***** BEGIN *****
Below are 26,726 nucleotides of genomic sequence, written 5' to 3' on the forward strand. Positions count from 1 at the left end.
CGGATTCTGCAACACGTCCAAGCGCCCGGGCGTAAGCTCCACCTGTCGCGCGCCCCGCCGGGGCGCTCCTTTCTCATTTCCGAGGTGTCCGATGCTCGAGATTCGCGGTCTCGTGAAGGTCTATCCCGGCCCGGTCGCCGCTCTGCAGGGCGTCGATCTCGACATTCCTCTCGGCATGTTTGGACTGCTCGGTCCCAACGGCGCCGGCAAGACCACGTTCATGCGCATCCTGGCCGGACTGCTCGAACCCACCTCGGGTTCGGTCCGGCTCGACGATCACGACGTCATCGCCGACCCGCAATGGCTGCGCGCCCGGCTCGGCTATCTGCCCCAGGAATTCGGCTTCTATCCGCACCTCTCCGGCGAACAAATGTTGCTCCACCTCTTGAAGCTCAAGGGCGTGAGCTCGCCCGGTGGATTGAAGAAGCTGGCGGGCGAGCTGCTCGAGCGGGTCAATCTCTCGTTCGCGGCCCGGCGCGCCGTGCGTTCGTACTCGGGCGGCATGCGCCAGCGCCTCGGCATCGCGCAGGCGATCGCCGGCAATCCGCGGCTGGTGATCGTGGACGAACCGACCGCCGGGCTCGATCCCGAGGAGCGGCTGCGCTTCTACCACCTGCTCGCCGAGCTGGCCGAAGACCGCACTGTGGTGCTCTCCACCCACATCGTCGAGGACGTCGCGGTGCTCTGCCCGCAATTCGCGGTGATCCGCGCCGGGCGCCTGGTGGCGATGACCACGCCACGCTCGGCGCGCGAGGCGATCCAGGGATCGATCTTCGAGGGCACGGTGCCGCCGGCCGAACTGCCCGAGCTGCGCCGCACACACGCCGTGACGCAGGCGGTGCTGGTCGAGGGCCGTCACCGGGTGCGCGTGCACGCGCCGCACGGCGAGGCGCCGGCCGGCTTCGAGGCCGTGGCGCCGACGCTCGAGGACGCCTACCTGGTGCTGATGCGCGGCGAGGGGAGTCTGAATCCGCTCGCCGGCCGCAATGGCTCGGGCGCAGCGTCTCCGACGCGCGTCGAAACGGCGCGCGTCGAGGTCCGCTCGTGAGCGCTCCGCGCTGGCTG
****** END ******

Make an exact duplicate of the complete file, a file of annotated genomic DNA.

Below are 26,726 nucleotides of genomic sequence, written 5' to 3' on the forward strand. Positions count from 1 at the left end.
CGGATTCTGCAACACGTCCAAGCGCCCGGGCGTAAGCTCCACCTGTCGCGCGCCCCGCCGGGGCGCTCCTTTCTCATTTCCGAGGTGTCCGATGCTCGAGATTCGCGGTCTCGTGAAGGTCTATCCCGGCCCGGTCGCCGCTCTGCAGGGCGTCGATCTCGACATTCCTCTCGGCATGTTTGGACTGCTCGGTCCCAACGGCGCCGGCAAGACCACGTTCATGCGCATCCTGGCCGGACTGCTCGAACCCACCTCGGGTTCGGTCCGGCTCGACGATCACGACGTCATCGCCGACCCGCAATGGCTGCGCGCCCGGCTCGGCTATCTGCCCCAGGAATTCGGCTTCTATCCGCACCTCTCCGGCGAACAAATGTTGCTCCACCTCTTGAAGCTCAAGGGCGTGAGCTCGCCCGGTGGATTGAAGAAGCTGGCGGGCGAGCTGCTCGAGCGGGTCAATCTCTCGTTCGCGGCCCGGCGCGCCGTGCGTTCGTACTCGGGCGGCATGCGCCAGCGCCTCGGCATCGCGCAGGCGATCGCCGGCAATCCGCGGCTGGTGATCGTGGACGAACCGACCGCCGGGCTCGATCCCGAGGAGCGGCTGCGCTTCTACCACCTGCTCGCCGAGCTGGCCGAAGACCGCACTGTGGTGCTCTCCACCCACATCGTCGAGGACGTCGCGGTGCTCTGCCCGCAATTCGCGGTGATCCGCGCCGGGCGCCTGGTGGCGATGACCACGCCACGCTCGGCGCGCGAGGCGATCCAGGGATCGATCTTCGAGGGCACGGTGCCGCCGGCCGAACTGCCCGAGCTGCGCCGCACACACGCCGTGACGCAGGCGGTGCTGGTCGAGGGCCGTCACCGGGTGCGCGTGCACGCGCCGCACGGCGAGGCGCCGGCCGGCTTCGAGGCCGTGGCGCCGACGCTCGAGGACGCCTACCTGGTGCTGATGCGCGGCGAGGGGAGTCTGAATCCGCTCGCCGGCCGCAATGGCTCGGGCGCAGCGTCTCCGACGCGCGTCGAAACGGCGCGCGTCGAGGTCCGCTCGTGAGCGCTCCGCGCTGGCTG